I know the code here is hard to read, an important column is the first one which is the "IS_SHARABLE" column. This more of less says will this cursor be used in the future. With it set to N it wouldn't be. So in both these versions only the last two cursors are sharable (usable).
There are only two different plan for each version. An index range scan, and an index fast full scan.
For the 22.214.171.124 version the index range scan is use for child cursor 0, 2, 3, 4, 5, 6, 7, 8, and 9. Only child cursor 1 and 10 have the index fast full scan.
For the 126.96.36.199 version the index range scan is used for child cursors 0, 2, 3, 4, and 5. Again only the second and last (child number 1 and 6) have the index fast full scan.
This is definitely an improvement. I hope to see that we get to a point with a simple query like this that we only have 3 plans, cursor 0 and then the two plans that are used. Because of the nature of how Intelligent Cursor Sharing works, cursor 0 will always be an unused cursor once Intelligent Cursor Sharing kicks in.
Thursday, March 19, 2009
I checked and checked, all services were shutdown, no other programs were running. I check MetaLink for anything like this, I search with Google. Nothing.
So out of desperation I reboot my laptop. Sure enough the install runs without a hitch...
Monday, March 16, 2009
A histogram will let the optimizer know about the skew but with bind peeking, that histogram will only be used at the initial hard parse. So who ever gets there first will get the right plan of them, however if the next run would be better with a different plan then the performance will suffer for queries wanting a different plan.
Intelligent Cursor Sharing to the rescue! Now with this feature you will still suffer some pain, but over time the pain will subside, that’s the plan anyway. Now the sequence of event should go like this.
Someone runs a plan with a value that is best done with an index scan for example.
The next person’s value would be best with a full table scan. This person will still suffer the pain of having the wrong plan for this initial run. But the next time they run this Oracle will know that it wasn’t such a good idea and re-parse the plan. There will now be a couple of child cursors for the statement. The idea being based on which value comes in Oracle will pick the right plan for the given values.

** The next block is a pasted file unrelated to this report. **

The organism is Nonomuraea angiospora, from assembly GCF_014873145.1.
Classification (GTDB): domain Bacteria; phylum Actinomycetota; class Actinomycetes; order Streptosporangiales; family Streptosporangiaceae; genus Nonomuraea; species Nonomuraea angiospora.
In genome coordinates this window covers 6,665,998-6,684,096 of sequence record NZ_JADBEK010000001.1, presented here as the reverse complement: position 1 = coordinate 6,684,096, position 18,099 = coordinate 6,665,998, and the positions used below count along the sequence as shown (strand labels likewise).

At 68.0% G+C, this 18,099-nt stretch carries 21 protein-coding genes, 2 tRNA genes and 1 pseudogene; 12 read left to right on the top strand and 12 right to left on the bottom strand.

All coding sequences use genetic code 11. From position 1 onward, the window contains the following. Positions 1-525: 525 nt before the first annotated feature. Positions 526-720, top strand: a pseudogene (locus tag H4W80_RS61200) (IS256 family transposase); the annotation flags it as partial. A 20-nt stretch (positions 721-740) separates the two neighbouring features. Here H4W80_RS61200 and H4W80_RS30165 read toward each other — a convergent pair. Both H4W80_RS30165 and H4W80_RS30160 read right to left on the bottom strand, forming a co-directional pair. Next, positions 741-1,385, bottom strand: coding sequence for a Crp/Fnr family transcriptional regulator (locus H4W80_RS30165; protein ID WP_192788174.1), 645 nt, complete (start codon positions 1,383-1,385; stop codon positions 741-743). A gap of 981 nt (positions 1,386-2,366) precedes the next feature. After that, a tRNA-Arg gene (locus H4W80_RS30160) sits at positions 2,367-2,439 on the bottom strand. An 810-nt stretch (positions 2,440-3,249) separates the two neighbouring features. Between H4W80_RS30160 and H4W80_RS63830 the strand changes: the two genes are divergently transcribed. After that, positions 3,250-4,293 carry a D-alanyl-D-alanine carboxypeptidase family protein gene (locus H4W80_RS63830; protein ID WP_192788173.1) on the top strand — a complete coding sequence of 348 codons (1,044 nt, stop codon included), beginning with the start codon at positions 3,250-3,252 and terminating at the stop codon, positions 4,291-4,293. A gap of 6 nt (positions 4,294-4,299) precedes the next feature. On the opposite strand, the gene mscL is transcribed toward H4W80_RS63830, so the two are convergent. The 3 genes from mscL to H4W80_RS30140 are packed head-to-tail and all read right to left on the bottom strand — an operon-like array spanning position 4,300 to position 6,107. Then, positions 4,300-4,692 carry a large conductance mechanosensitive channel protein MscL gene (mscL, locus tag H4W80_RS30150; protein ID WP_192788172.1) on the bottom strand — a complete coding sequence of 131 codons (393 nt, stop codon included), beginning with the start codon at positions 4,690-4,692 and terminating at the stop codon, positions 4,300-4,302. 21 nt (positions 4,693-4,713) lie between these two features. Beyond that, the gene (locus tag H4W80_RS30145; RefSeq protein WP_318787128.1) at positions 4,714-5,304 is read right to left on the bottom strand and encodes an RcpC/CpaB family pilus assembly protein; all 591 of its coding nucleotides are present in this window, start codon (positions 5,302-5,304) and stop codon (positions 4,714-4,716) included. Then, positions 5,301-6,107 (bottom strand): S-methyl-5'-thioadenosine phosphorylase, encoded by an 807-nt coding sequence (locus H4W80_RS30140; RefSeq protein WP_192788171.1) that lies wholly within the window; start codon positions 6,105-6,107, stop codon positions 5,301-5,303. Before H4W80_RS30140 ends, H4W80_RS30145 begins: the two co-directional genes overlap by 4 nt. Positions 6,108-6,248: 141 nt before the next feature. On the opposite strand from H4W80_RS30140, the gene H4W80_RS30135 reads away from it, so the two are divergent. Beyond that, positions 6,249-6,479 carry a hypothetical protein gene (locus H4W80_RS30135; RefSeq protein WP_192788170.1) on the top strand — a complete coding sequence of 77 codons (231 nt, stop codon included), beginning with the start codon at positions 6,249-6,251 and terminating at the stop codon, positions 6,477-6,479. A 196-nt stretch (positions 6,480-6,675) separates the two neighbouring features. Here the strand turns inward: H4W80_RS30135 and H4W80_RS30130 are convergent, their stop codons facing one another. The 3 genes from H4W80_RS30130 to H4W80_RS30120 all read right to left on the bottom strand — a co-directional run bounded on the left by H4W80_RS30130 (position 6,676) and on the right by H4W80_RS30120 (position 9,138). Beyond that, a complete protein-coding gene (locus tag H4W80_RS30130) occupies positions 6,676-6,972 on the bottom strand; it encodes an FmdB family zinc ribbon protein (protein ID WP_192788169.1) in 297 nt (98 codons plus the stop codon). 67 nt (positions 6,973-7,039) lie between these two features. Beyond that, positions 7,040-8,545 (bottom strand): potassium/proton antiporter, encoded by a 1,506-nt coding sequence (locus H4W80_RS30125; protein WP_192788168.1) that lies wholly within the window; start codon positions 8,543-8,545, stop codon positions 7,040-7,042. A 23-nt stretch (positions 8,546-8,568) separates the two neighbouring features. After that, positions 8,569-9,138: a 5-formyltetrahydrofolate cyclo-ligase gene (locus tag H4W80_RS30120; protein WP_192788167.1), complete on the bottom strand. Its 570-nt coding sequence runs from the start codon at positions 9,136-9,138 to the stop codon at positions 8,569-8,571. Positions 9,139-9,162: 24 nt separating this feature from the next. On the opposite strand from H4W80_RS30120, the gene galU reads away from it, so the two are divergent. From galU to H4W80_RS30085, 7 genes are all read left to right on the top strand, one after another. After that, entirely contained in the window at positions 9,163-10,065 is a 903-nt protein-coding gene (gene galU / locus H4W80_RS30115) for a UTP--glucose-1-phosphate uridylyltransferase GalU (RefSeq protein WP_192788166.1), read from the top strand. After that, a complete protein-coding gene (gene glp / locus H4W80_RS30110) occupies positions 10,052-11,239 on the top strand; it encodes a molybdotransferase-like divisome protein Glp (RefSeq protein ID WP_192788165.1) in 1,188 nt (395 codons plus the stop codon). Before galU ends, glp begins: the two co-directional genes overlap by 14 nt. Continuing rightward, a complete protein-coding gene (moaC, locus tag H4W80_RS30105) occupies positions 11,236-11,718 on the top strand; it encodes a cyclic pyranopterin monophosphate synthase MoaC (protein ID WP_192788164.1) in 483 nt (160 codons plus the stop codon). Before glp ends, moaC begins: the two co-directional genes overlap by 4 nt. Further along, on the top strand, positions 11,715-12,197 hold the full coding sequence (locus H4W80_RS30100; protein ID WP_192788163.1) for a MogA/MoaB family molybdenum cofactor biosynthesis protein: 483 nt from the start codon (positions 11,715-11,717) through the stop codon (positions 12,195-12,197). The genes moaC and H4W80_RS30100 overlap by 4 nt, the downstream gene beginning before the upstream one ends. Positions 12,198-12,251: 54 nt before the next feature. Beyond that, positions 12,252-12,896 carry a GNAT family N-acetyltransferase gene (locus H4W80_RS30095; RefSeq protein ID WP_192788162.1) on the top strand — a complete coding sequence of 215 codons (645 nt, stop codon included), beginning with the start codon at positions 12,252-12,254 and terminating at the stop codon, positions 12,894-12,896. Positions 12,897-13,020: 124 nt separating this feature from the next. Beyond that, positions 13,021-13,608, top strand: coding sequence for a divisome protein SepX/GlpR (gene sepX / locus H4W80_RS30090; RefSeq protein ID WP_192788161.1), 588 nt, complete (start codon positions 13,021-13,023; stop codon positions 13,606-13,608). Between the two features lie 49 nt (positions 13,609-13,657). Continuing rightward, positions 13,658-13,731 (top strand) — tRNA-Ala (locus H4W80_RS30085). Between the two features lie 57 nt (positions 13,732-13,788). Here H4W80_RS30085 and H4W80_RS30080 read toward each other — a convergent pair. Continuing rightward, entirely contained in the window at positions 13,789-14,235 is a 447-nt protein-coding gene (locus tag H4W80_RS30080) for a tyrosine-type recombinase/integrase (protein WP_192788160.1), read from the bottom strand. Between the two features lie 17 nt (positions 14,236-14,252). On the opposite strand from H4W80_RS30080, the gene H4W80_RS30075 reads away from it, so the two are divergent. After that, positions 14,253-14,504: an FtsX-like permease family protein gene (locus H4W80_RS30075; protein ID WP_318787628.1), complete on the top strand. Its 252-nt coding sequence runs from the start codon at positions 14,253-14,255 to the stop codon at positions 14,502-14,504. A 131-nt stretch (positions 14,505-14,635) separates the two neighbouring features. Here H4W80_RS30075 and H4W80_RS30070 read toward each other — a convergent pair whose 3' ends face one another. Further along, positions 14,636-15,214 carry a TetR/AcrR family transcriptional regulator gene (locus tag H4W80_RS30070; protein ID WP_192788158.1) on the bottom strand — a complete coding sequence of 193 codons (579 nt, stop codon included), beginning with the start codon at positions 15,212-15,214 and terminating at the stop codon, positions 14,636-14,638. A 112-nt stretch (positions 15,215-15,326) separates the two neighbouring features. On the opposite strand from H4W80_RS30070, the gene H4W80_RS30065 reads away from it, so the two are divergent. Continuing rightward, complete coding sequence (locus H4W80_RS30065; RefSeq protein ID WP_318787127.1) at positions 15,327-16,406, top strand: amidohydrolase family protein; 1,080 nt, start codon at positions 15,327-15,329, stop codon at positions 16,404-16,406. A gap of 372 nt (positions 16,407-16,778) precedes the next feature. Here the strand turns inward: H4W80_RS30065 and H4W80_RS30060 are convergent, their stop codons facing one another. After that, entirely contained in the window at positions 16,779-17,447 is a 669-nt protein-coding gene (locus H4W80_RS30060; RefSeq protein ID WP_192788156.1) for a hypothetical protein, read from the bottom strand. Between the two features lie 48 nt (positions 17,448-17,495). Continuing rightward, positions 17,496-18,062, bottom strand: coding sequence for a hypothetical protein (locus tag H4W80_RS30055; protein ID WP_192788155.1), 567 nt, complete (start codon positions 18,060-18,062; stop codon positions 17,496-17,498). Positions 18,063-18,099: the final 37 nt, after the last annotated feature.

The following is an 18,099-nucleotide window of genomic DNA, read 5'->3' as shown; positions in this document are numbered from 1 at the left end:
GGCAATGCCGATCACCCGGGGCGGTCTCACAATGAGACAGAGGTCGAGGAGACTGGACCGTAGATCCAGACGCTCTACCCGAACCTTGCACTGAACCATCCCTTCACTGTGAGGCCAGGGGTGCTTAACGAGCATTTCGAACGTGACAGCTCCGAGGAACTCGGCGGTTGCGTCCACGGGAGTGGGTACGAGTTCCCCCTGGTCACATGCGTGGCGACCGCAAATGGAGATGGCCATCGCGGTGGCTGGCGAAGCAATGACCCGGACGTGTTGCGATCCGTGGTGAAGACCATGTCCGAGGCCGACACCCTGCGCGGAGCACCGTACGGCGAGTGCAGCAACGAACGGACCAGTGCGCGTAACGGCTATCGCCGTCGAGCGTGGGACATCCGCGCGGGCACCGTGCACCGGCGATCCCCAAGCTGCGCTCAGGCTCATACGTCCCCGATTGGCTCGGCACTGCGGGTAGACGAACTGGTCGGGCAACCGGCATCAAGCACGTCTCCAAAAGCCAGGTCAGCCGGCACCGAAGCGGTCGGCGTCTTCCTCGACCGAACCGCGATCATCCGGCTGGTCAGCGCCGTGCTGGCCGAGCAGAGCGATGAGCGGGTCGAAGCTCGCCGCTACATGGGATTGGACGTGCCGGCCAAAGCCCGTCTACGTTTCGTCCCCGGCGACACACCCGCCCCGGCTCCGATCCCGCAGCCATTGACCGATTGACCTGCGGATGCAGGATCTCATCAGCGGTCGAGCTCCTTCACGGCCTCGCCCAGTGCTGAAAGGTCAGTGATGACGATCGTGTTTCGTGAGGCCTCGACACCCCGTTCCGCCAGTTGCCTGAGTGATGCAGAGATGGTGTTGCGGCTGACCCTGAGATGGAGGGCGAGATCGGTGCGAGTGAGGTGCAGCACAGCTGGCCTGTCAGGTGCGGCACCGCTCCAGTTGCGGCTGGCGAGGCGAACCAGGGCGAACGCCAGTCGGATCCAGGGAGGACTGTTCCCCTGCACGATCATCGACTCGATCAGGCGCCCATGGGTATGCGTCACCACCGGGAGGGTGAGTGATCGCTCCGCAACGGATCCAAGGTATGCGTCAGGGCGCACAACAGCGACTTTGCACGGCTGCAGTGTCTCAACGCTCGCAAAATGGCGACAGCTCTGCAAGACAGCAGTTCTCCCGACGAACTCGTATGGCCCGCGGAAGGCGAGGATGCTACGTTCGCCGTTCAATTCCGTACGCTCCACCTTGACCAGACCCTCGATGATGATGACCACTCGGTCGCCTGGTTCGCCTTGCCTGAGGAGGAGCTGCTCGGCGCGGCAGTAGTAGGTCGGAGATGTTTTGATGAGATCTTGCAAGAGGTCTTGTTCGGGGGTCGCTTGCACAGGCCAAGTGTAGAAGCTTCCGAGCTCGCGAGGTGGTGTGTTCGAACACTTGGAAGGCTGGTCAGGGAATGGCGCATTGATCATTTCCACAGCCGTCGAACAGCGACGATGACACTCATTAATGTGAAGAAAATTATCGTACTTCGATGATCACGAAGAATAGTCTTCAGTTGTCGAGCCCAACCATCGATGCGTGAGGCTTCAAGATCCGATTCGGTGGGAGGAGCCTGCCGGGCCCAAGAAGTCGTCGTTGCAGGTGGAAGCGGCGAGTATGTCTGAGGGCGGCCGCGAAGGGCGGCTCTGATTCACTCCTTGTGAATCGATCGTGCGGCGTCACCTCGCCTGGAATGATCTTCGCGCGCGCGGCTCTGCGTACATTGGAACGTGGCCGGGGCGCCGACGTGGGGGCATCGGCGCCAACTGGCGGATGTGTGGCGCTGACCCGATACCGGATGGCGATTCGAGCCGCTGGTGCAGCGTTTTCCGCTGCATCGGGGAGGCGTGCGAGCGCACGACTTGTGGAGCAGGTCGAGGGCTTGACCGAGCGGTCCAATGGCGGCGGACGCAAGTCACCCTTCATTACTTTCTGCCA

The problem appears to be that the optimizer doesn’t seem to know that the plan it came up with might be the same one it just used. I showed a very simple statement, ran it with 12 different values, and ended up with 11 cursors, but only 2 plans. 8 of the cursors had one plan (an index range scan), only the second one and that last one had a different plan (both were an index fast full scan). One member of the audience told me he had a client with over 32,000 child cursors! Clearly this isn’t working quite as expected.
I had a few folks tell me this is fixed in 188.8.131.52, I have just pulled that patch set down and will be testing this over the next few days.
This is pulled pork at Dinosaurs:
And a full rack of ribs at Sticky Lips, one half with sauce and the other with a dry rub. I really like a good dry rub and this was a good one!
Both are good. I'd recommend both to anyone wanting some BBQ. Sticky Lips was a bit harder to find. But not that hard. Neither one has parking really close by. Dinosaurs is right down town on the river so if your lucky (like I was) you can parallel park on the street out front, or you parallel parking gives you the shakes, across the bridge there is a lot you can park in. Sticky Lips there is a large parking lot just a short walk behind the restaurant.
Saturday, March 14, 2009
Once again a great symposium has come to an end. Outstanding speakers great friends and coworkers, super food and of course a great Pirate Party on Tuesday night!
Chris Date started us off with a drop back to academia to let us all know what we are doing wrong with our databases. Always good to get back to the Fundamentals. Just like in sports if your team doesn't do the fundamentals right, then it unlikely that your team will reach the playoffs.
I had the honor of working directly with Chris to help him set things up and keep things moving smoothly for him. We had the opportunity to just sit and chat a couple of times. He was quite interested in talking about many other things outside of the database world and that was refreshing to step out of the professional world for a moment.
I did a presentation on the new 11g feature "Intelligent Cursor Sharing", I must admit I was a bit hung over from the party the night before so I did get off to a rough start. But we had a lively conversation with about what appears to be a bug with this in 184.108.40.206, hopefully this is fixed in the .7 patch set and I will be checking that shortly.
Jonathan Lewis gave the one day of training on Thursday and it was great as always. Great talk on troubleshooting.
One disappointment was there was not much on the BBQ fount for food this year. I'll have to make a comment about that...
Do what you can to get there next year!